First they were cancelling in protest of the state's new immigration law.
But now the reason organizations are avoiding Arizona for their conferences and conventions may be strictly business.
That's the assessment Tuesday of Kristen Jarnigan, spokeswoman for the Arizona Hotel and Lodging Association.
"They're just worried about their attendance," she said. "It's because of the controversy. They don't want to book in a destination that's going to cause them any risk."
Specifically, she said the fear of some groups is that their individual members may decide they'd rather not come to - and spend their money in - Arizona.
The latest figures put direct losses to hotels at $15 million.
Jarnigan called that figure very conservative. She said the Sheraton in downtown Phoenix recently reported it has lost $9 million alone in business because of fallout from the legislation.
"In all reality, that number is probably quadrupled," she said.
And that number covers only what the hotels would have collected directly from guests for rooms. None of that, she said, covers what conventioneers would have spent in food, clothing or entertainment while in Arizona.
In each case, Jarnigan said, the bottom line is SB 1070. But less clear, she said, is how the law figures into the decision.
At first, Jarnigan said, the cancellations were a direct response to the Legislature approving and the governor signing the law. That was driven, in part, by calls to boycott the state, including a now-abandoned push by Congressman Raul Grijalva.
Now it's different.
Some of it, she said, is the negative publicity about the effects of illegal immigration. That includes safety fears, fueled in part by comments by Gov. Jan Brewer on national TV about headless bodies found in the desert.
"It certainly doesn't help us attract more visitors," Jarnigan said.
But the bigger issue, she said, appears to be that organization members just don't want to be hassled because of the new law.
Jarnigan said she got a call Tuesday from a boy scout leader from Houston who is bringing his troop to the Grand Canyon.
"He is concerned because nine of them are Hispanic," she said. "He didn't know if he needed to carry their birth certificates. He was worried for his kids."
And that is nearly a week after a federal judge barred the state from enforcing key provisions of the law.
Jarnigan said meeting planners, who make money based on convention attendance, have a tendency to be averse to risk. She said they would much rather relocate a conference than jeopardize the event.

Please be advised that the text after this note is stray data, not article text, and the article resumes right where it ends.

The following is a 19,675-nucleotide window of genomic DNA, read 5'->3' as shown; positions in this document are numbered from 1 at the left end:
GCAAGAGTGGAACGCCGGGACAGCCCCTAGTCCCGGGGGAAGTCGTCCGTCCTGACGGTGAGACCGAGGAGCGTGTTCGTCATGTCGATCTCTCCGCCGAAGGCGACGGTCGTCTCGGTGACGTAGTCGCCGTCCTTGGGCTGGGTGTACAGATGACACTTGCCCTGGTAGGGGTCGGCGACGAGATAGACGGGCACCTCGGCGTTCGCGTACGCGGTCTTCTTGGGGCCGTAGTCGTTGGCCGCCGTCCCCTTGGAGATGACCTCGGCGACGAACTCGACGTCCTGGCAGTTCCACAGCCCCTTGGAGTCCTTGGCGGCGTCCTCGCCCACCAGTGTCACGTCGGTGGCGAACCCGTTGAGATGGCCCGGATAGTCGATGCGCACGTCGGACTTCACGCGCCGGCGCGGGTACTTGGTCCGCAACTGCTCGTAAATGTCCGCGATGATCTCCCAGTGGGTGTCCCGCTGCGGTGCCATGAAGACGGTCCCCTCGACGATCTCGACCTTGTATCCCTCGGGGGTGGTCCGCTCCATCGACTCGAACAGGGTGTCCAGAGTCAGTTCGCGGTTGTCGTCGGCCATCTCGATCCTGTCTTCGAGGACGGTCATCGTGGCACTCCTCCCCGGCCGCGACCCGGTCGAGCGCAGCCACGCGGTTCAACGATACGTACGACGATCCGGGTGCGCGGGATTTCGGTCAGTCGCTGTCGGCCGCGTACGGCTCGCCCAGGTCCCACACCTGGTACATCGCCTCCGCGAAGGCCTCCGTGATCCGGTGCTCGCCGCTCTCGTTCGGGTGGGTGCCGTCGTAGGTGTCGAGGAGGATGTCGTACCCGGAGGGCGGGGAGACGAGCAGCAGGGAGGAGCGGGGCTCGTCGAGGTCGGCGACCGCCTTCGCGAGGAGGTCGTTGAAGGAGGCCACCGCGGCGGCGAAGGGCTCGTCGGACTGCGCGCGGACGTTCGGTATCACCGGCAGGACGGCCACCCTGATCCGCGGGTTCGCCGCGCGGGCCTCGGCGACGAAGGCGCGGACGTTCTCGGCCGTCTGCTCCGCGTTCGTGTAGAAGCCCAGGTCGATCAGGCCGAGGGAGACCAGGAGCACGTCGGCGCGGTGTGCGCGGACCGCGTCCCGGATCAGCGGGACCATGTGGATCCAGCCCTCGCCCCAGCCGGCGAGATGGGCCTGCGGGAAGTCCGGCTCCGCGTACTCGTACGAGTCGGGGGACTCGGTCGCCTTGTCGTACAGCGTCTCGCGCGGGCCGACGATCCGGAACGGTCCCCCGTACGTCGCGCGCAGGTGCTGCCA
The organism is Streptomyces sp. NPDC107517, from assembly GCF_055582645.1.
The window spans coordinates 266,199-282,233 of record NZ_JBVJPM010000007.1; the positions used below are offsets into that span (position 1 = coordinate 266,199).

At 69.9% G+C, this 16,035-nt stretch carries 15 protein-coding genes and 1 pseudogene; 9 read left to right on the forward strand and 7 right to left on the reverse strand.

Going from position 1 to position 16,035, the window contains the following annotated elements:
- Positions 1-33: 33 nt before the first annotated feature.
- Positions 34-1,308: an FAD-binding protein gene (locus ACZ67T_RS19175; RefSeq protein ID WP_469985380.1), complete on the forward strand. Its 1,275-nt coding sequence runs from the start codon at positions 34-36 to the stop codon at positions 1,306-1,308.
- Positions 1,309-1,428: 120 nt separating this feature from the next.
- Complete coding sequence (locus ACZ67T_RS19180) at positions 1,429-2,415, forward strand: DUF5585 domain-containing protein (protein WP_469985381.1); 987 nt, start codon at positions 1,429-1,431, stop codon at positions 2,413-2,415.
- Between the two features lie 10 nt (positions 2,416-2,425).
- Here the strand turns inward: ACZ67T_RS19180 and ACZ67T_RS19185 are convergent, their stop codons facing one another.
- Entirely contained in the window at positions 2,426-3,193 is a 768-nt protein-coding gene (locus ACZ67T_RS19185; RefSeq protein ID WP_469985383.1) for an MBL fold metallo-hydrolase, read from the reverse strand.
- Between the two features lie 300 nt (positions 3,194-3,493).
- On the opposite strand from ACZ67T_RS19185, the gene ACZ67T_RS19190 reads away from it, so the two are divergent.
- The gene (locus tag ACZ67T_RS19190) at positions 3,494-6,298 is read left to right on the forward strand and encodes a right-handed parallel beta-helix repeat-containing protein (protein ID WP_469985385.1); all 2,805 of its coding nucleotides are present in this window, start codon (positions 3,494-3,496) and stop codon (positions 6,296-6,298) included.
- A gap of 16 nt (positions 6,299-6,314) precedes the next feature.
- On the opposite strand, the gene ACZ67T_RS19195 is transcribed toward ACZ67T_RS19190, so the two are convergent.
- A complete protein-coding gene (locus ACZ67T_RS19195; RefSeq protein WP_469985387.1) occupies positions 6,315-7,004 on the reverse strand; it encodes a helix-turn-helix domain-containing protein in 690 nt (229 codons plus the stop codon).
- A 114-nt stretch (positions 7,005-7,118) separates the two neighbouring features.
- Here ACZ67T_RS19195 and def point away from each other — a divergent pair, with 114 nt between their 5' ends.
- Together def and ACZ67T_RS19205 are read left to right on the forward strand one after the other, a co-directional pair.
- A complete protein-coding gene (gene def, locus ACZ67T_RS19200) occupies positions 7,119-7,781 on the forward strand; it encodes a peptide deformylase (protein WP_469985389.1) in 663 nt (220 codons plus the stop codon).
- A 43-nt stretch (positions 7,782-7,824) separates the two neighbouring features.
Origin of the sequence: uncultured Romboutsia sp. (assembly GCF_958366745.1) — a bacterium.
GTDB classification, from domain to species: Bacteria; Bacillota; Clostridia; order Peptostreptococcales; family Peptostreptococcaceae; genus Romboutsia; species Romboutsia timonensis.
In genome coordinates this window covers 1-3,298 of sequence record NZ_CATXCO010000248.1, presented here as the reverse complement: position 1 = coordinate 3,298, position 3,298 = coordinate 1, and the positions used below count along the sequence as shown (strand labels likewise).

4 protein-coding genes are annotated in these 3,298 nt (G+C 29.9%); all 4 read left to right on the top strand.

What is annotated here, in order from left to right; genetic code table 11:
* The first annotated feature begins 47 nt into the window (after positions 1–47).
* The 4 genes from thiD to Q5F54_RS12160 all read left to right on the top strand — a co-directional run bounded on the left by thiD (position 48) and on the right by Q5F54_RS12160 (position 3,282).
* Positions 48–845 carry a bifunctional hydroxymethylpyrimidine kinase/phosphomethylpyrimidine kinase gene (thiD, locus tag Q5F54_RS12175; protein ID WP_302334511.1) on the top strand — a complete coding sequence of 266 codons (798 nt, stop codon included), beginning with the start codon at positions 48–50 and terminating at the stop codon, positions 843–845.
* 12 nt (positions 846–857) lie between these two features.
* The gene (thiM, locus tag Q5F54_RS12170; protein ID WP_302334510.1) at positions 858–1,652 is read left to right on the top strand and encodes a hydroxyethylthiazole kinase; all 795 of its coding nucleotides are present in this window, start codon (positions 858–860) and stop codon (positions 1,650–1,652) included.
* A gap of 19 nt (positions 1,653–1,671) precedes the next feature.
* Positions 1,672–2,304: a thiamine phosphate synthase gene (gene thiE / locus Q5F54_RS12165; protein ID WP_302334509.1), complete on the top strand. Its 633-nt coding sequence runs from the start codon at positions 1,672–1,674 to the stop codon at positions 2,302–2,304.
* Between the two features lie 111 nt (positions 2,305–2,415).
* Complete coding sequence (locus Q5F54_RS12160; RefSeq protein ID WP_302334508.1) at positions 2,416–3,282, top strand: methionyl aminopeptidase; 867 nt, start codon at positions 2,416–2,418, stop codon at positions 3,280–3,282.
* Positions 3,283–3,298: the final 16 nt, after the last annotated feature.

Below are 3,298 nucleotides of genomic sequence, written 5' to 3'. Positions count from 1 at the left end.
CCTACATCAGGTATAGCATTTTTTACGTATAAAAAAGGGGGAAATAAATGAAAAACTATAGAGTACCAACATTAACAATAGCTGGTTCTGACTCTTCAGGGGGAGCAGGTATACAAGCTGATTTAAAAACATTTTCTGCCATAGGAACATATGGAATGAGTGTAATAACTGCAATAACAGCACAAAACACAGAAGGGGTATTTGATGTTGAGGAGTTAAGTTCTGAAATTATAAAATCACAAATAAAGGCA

"People just want to wait until the whole controversy dies down," Jarnigan explained. She said it's just easier for them to book the conferences elsewhere.
Questions have been raised about various claims of losses.
Byron Schlomach, an economist at the Goldwater Institute, said he does not doubt that SB 1070 has had an effect on tourism and conferences. But he cited the overall national and state economy, saying that also has to be factored in.
Jarnigan, however, said that $15 million figure is based on direct reports from member hotels and resorts whose employees have been told by meeting planners and others that the reason they are pulling out of Arizona is directly related to SB 1070.
In fact, she said, some groups actually have given up their deposits to be able to move their meetings elsewhere.
She acknowledged that only a portion of that estimate of lost dollars - she can't say exactly how much - is attributable to "firm bookings," where the groups already had signed contracts to come. The balance, said Jarnigan are what the industry calls "strong tentatives," where an Arizona site either had a verbal commitment or, at least was in the top three final choices where the talks had gotten down to specific numbers of people and money.
"What that number doesn't track are all the people that are not even considering us right now," she said.
The problem, according to Jarnigan, is not confined to the Phoenix area.
"We've had some significant cancellations in Tucson and in Sedona as well," Jarnigan said. One Sedona resort, she said, told her association that a single conference that moved elsewhere lost the facility $800,000.